Co-host Jodi Applegate: "Senator Hutchison, the poll numbers reveal the American people don't want the President removed. His approval ratings are up to 72 percent, Republicans' ratings are down. What kind of leverage do Republicans really have given the conventional wisdom, which admittedly has been wrong before, that no way are Republicans ever going to get the 67 votes, what kind of leverage do Republicans have against the President given all that?"
Senator Kay Bailey Hutchison (R-TX): "The Constitution."
-- December 20 Today.

"Why are you convinced of that [a speedy trial in the Senate] because many people have been talking about a long, protracted trial taking attention away from the important issues in this country that people really care about?"
-- NBC's Today co-host Katie Couric to Senator Mitch McConnell, December 21.


Lauer: Have You No Decency?

"Speaker Wright, let me start with you. When you resigned nine years ago, you had been battered by the right. You called for an end to what you called 'mindless cannibalism.' Nine years later we're hearing terms like that again and others swirling around the impeachment of Bill Clinton. Have we learned nothing in nine years?"
-- Matt Lauer to former Speaker Jim Wright, who resigned over ethical problems, December 21 Today.

"Speaker Wright, during McCarthy's sort of communist witch hunt, the really turning point was when one person being grilled by the Senator said 'do you have no decency.' Do you see anybody with the credibility in Washington right now to ask that same question?"
-- Lauer to Wright, same show.


Media Should Raise McCarthyism

"This has been called the era when nothing truly matters. Nothing breaks through. It all ends up sounding the same. And when a certain Congressman from Florida said during the debate Saturday, 'have you no sense of decency, sir?', using the same quote as what ended, in a lot of people's minds the McCarthy era, it didn't get through because it wasn't heard because it was at the same volume as everything else."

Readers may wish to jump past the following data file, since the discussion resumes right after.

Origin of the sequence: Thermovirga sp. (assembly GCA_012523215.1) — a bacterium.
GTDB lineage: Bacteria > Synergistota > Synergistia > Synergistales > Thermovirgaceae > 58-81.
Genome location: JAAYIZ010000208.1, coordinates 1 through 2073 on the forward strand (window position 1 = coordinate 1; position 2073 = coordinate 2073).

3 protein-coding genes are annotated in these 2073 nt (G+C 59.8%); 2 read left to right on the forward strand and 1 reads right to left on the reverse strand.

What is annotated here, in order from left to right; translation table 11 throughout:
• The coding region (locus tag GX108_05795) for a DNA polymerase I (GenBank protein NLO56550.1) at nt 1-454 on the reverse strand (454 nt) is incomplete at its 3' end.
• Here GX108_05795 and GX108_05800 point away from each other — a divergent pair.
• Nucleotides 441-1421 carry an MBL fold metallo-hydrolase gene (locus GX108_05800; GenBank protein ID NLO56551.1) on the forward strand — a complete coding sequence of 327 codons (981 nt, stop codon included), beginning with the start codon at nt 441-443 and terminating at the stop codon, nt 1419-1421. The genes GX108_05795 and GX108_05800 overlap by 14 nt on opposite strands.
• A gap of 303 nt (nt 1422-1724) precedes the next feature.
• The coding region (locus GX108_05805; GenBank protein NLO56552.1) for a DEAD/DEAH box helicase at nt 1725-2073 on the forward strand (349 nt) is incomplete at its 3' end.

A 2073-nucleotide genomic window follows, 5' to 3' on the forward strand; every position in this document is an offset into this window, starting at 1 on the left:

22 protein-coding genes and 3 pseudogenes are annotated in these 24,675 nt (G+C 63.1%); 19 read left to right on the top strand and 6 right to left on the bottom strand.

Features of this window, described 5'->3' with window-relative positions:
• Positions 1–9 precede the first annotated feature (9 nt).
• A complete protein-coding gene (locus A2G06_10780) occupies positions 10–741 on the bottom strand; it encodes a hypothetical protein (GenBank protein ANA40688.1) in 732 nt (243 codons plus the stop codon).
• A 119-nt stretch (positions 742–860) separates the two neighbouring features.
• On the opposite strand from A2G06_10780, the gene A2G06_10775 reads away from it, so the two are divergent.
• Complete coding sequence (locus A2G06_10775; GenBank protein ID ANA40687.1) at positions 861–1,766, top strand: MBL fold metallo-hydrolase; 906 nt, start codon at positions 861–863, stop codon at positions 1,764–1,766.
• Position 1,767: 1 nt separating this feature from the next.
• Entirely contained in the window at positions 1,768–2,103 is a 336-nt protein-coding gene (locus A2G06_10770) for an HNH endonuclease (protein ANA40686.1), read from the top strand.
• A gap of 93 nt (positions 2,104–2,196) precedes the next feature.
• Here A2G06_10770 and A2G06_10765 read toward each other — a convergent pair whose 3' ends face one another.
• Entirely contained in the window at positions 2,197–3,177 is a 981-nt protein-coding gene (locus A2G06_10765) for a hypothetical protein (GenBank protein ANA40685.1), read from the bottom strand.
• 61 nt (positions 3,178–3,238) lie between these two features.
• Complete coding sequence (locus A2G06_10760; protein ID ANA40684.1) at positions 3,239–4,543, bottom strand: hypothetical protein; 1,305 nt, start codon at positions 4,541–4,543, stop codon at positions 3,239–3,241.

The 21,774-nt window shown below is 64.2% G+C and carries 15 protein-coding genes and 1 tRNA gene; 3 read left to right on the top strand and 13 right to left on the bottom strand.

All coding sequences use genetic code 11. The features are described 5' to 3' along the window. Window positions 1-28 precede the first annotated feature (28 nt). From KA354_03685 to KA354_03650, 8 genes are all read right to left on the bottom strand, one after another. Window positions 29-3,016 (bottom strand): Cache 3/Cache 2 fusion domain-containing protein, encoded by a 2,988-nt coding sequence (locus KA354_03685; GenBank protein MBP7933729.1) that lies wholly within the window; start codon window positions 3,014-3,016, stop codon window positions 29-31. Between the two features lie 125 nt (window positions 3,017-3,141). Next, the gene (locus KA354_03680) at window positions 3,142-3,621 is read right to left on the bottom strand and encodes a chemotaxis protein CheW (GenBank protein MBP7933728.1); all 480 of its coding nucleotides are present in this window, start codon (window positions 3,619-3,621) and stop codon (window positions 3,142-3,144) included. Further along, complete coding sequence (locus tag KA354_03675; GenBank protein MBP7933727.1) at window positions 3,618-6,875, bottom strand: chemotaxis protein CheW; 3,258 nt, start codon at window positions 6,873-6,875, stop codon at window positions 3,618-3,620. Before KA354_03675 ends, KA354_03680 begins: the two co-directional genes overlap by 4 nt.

-- MSNBC's Brian Williams, referring to Democrat Robert Wexler, to House Democratic investigative counsel Abbe Lowell, December 21 News with Brian Williams.


Republicans Hate Clinton Because ....He Can Do Two Things at Once

Thomas Friedman, New York Times columnist: "One of the things that on listening to this debate that just strikes me, the law and everything else aside, there's something about Clinton that makes the Republicans crazy. What is it?"

Michael Duffy, Time magazine's Washington Bureau Chief: "Yeah, it's true. Part of it I think we saw this week is his ability to do two things at once. I think it really does drive them up a tree. He has this extraordinary compartmentalized ability. This week we saw him on Wednesday go from meetings about impeachment on the Hill to meetings about Iraq to phone calls to Senators about what will happen there if it goes on to the Senate, back to writing his statement about you know. The extraordinary thing about Clinton is he's able to compartmentalize these stories in ways that lot of Americans are not, certainly I'm not. And it's hard for, I think, people to understand how he does his job, how he can do this with all this that's swirling around him."
-- December 18 Washington Week in Review on PBS.